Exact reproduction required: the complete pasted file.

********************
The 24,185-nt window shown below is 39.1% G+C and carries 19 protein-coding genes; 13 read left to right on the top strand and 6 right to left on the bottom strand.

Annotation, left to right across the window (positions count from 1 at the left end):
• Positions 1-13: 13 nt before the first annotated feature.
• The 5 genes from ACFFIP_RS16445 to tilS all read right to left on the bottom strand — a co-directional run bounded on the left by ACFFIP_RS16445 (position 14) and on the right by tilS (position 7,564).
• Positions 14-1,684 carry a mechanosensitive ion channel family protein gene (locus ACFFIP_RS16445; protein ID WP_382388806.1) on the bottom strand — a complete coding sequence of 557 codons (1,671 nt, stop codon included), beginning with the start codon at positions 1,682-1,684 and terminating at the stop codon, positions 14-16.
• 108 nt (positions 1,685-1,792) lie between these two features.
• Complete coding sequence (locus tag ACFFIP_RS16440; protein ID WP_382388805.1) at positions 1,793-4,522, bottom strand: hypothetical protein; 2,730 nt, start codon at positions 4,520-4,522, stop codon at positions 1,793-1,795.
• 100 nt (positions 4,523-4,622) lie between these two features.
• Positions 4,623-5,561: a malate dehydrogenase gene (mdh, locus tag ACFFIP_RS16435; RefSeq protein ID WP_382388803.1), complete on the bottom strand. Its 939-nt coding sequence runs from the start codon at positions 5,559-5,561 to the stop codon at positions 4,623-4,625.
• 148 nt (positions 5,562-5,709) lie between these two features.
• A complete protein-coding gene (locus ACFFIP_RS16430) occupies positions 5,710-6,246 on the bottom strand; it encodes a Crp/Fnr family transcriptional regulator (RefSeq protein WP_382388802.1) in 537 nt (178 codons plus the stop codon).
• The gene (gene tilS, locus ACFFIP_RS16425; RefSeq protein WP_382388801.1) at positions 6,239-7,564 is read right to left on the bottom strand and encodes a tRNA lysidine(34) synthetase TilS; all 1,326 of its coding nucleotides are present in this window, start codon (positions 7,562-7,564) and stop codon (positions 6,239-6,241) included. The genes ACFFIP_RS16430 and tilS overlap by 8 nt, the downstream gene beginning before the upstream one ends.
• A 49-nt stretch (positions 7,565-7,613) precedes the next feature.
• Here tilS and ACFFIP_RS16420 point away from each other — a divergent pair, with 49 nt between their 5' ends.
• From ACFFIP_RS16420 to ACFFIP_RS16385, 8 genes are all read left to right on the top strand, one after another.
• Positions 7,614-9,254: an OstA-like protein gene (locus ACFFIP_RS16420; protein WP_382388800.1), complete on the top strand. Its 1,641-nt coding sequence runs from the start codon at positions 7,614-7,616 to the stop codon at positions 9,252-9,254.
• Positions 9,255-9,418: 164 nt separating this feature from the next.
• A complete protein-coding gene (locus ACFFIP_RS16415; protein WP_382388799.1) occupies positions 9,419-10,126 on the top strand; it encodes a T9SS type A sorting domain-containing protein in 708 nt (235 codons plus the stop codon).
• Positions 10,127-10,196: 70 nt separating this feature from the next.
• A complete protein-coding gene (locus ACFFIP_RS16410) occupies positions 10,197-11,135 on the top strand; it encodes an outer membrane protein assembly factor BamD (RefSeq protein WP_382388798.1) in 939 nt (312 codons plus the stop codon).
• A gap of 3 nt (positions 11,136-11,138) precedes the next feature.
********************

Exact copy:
The 24,185-nt window shown below is 39.1% G+C and carries 19 protein-coding genes; 13 read left to right on the top strand and 6 right to left on the bottom strand.

Annotation, left to right across the window (positions count from 1 at the left end):
• Positions 1-13: 13 nt before the first annotated feature.
• The 5 genes from ACFFIP_RS16445 to tilS all read right to left on the bottom strand — a co-directional run bounded on the left by ACFFIP_RS16445 (position 14) and on the right by tilS (position 7,564).
• Positions 14-1,684 carry a mechanosensitive ion channel family protein gene (locus ACFFIP_RS16445; protein ID WP_382388806.1) on the bottom strand — a complete coding sequence of 557 codons (1,671 nt, stop codon included), beginning with the start codon at positions 1,682-1,684 and terminating at the stop codon, positions 14-16.
• 108 nt (positions 1,685-1,792) lie between these two features.
• Complete coding sequence (locus tag ACFFIP_RS16440; protein ID WP_382388805.1) at positions 1,793-4,522, bottom strand: hypothetical protein; 2,730 nt, start codon at positions 4,520-4,522, stop codon at positions 1,793-1,795.
• 100 nt (positions 4,523-4,622) lie between these two features.
• Positions 4,623-5,561: a malate dehydrogenase gene (mdh, locus tag ACFFIP_RS16435; RefSeq protein ID WP_382388803.1), complete on the bottom strand. Its 939-nt coding sequence runs from the start codon at positions 5,559-5,561 to the stop codon at positions 4,623-4,625.
• 148 nt (positions 5,562-5,709) lie between these two features.
• A complete protein-coding gene (locus ACFFIP_RS16430) occupies positions 5,710-6,246 on the bottom strand; it encodes a Crp/Fnr family transcriptional regulator (RefSeq protein WP_382388802.1) in 537 nt (178 codons plus the stop codon).
• The gene (gene tilS, locus ACFFIP_RS16425; RefSeq protein WP_382388801.1) at positions 6,239-7,564 is read right to left on the bottom strand and encodes a tRNA lysidine(34) synthetase TilS; all 1,326 of its coding nucleotides are present in this window, start codon (positions 7,562-7,564) and stop codon (positions 6,239-6,241) included. The genes ACFFIP_RS16430 and tilS overlap by 8 nt, the downstream gene beginning before the upstream one ends.
• A 49-nt stretch (positions 7,565-7,613) precedes the next feature.
• Here tilS and ACFFIP_RS16420 point away from each other — a divergent pair, with 49 nt between their 5' ends.
• From ACFFIP_RS16420 to ACFFIP_RS16385, 8 genes are all read left to right on the top strand, one after another.
• Positions 7,614-9,254: an OstA-like protein gene (locus ACFFIP_RS16420; protein WP_382388800.1), complete on the top strand. Its 1,641-nt coding sequence runs from the start codon at positions 7,614-7,616 to the stop codon at positions 9,252-9,254.
• Positions 9,255-9,418: 164 nt separating this feature from the next.
• A complete protein-coding gene (locus ACFFIP_RS16415; protein WP_382388799.1) occupies positions 9,419-10,126 on the top strand; it encodes a T9SS type A sorting domain-containing protein in 708 nt (235 codons plus the stop codon).
• Positions 10,127-10,196: 70 nt separating this feature from the next.
• A complete protein-coding gene (locus ACFFIP_RS16410) occupies positions 10,197-11,135 on the top strand; it encodes an outer membrane protein assembly factor BamD (RefSeq protein WP_382388798.1) in 939 nt (312 codons plus the stop codon).
• A gap of 3 nt (positions 11,136-11,138) precedes the next feature.